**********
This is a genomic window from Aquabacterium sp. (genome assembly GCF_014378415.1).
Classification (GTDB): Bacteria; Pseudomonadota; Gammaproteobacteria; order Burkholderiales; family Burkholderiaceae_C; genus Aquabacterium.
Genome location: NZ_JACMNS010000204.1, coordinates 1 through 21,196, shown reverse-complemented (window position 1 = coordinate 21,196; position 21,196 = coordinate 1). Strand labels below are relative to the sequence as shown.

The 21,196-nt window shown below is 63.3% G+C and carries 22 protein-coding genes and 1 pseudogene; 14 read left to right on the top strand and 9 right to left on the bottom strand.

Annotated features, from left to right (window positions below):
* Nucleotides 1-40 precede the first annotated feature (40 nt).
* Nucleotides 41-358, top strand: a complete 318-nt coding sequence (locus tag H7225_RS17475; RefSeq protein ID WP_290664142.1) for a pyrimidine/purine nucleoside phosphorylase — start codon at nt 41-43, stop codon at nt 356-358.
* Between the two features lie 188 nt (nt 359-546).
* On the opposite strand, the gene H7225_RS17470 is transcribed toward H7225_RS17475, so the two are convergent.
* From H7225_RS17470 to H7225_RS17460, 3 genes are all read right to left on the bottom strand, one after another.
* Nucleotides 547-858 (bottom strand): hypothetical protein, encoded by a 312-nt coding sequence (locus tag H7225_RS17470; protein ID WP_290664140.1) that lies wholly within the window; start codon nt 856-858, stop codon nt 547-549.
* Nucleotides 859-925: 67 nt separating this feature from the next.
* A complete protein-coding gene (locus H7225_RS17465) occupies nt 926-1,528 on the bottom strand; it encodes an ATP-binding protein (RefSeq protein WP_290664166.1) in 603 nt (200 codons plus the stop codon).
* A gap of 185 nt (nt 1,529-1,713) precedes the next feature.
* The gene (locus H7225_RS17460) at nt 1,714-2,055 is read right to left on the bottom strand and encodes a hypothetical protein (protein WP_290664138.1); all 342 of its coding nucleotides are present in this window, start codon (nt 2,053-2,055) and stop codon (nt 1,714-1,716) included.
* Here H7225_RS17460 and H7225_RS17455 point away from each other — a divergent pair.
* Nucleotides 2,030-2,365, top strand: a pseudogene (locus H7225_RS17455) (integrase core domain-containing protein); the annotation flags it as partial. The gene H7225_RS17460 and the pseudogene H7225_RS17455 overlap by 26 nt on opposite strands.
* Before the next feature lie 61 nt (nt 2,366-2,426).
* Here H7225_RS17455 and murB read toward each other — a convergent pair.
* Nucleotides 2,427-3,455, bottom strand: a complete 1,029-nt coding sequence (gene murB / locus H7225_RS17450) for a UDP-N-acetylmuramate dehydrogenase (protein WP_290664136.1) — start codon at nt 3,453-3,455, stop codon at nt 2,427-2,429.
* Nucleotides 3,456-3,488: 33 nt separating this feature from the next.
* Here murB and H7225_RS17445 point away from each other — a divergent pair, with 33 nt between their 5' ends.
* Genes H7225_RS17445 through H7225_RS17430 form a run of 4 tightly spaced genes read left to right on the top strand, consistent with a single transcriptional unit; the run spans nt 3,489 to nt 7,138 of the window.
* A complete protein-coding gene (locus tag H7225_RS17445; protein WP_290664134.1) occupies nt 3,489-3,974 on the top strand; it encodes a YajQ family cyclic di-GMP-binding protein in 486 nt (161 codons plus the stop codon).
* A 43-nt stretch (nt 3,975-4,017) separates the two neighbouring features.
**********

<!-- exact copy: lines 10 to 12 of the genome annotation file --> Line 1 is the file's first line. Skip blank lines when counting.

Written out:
* From H7225_RS17470 to H7225_RS17460, 3 genes are all read right to left on the bottom strand, one after another.
* Nucleotides 547-858 (bottom strand): hypothetical protein, encoded by a 312-nt coding sequence (locus tag H7225_RS17470; protein ID WP_290664140.1) that lies wholly within the window; start codon nt 856-858, stop codon nt 547-549.
* Nucleotides 859-925: 67 nt separating this feature from the next.